As a Biblical counselor I have worked with a number of different people in a variety of circumstances. Most of the people with whom I have worked wrestle with whether or not God is at work in their circumstances. They are dealing with difficult circumstances and typically have been dealing with them for some time. Like Job we come to a place where we wonder if God really is actively at work in our situation or whether He has somehow lost sight of us. At one point in his suffering Job asks God to meet with him, and offers to “help” God understand what is going on. Job knows God is good, but Job looks at his circumstances and concludes that God must not be aware of everything that is going on. If God knew what was happening, Job believes He would act to remove Job’s suffering.
We wrestle with the same thing. We sometimes wonder if God is at work in our lives. We do not see God doing the things we want or expect in our trials, and we are tempted to move into the role of “helping” God to know what He ought to do. Our prayers attempt to “guide” God into what we think He ought to be doing, or we hope He will do. Paul Tripp and Tim Lane in their book, Instruments in the Redeemer’s Hand, point out a very helpful truth. They tell us that the problem is not that God is not working. God is always redemptively active. He is always doing something good. The problem when we do not see God at work is not that He is not working. The problem is that we do not see what He is doing. We never need to open His eyes to what He needs to do. He needs to open our eyes to see what He already is doing. Our prayer should be that God will show us that He is with us and that He is at work.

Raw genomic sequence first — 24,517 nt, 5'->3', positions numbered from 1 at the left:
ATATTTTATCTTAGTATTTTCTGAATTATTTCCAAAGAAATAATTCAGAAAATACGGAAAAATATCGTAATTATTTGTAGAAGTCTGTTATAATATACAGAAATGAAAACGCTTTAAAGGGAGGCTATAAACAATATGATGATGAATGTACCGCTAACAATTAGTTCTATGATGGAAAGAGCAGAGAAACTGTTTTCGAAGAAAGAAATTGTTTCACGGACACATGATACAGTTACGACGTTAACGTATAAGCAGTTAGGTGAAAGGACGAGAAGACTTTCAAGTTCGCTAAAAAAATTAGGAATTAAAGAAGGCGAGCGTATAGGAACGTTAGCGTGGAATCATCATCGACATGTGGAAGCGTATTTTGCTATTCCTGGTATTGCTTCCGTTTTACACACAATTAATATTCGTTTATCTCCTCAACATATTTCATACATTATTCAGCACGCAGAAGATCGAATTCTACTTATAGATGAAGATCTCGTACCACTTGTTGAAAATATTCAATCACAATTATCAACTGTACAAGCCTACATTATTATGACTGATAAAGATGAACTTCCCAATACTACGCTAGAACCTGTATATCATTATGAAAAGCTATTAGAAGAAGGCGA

When we believe the truth that God is at work, and that in the middle of our trials and suffering He is already doing something redemptive, we do not have to possess the power in ourselves to make things better. Instead of trying to manage our circumstances we can focus on doing the things God calls us to do and being the people God calls us to be. We do not have to focus on the outcome, which is beyond our power to accomplish. We instead focus on obedience and follow God with integrity regardless of what the outcome may be.
Letting go of control over what we want to happen is tough, really tough. Seeing God as a loving Father who cares for us in the midst of our suffering challenges our view that God exists to make our life pleasant. That picture cannot stand up to examination. It is not a Biblical viewpoint. God exists. He is accomplishing good. That good encompasses the trials and suffering in our lives, in the lives of those whom God loves and cherishes. The proof of that statement is found on the cross. Jesus lived, suffered in His life and death, and He saves us from sin and eternal death.
The place to look to see God’s work is not in how He takes away our pain and makes our lives pleasant. Rather, we must look at the cross. He lived a life that we could not. He died a death that we should have died. He paid the price for our sins and failures so that we belong to Him. He continues to redemptively work in our lives and empowers us with His strength to grow and live obediently. We are here for a grander purpose than our comfort. We exist to serve God and to build His kingdom. Look to the cross and hold on to Him.